"And before him shall be gathered all nations: and shall separate them one from another, as a shepherd divideth his sheep from the goats:

"And he shall set the sheep on his right hand, but the goats on the left.

"Then shall the King say unto them on his right hand, Come, ye blessed of my Father, inherit the kingdom prepared for you from the foundation of the world:

"For I was an hungered, and ye gave me meat: I was thirsty, and ye gave me drink: I was a stranger, and ye took me in:

"Naked, and ye clothed me: I was sick, and ye visited me: I was in prison, and ye came unto me.

"Then shall the righteous answer him, saying, Lord, when saw we thee an hungered, and fed thee?  Or thirsty, and gave thee drink?

"When saw we thee a stranger, and took thee in?  Or naked, and clothed thee?

            "Or when saw we thee sick, or in prison, and came unto thee?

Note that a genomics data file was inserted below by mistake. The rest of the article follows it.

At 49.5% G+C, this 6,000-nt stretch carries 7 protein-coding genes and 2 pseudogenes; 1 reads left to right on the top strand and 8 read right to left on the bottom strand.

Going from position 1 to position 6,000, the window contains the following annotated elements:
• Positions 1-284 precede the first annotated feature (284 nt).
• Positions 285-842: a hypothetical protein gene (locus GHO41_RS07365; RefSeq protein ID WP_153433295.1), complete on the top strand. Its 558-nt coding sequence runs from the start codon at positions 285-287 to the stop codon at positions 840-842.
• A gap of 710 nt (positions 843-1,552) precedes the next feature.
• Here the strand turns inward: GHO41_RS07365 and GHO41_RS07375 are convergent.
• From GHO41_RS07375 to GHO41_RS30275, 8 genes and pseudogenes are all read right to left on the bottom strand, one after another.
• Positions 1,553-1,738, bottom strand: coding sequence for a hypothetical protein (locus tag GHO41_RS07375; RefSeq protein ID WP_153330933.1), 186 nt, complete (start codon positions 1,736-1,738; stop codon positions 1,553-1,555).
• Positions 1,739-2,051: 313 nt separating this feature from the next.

"And the King shall answer and say unto them, Verily I say unto you, Inasmuch as ye have done it unto one of he least of these my brethren, ye have done it unto me.

 "Then shall he say also unto them on the left hand, Depart from me, ye cursed, into everlasting fire, prepared for the devil and his angels:

"For I was an hungered, and ye gave me no meat: I was thirsty, and ye gave me no drink:

"I was a stranger, and ye took me not in: naked, and ye clothed me not: sick, and in prison, and ye visited me not.

"Then shall they also answer him, saying, Lord, when saw we thee an hungered, or athirst, or a stranger, or naked, or sick, or in prison, and did not minister unto thee?

"Then shall he answer them, saying, Verily I say unto you, Inasmuch as ye did it not to one of the least of these, ye did it not to me.

 "And these shall go away into everlasting punishment: but the righteous into life eternal."

The Lord's words and parables speak for themselves.  That may seem like a long chapter for me to have read to you.  It is, but it is so packed with insight and instruction that each of us must understand all that the Savior is teaching if we desire to endure to the end.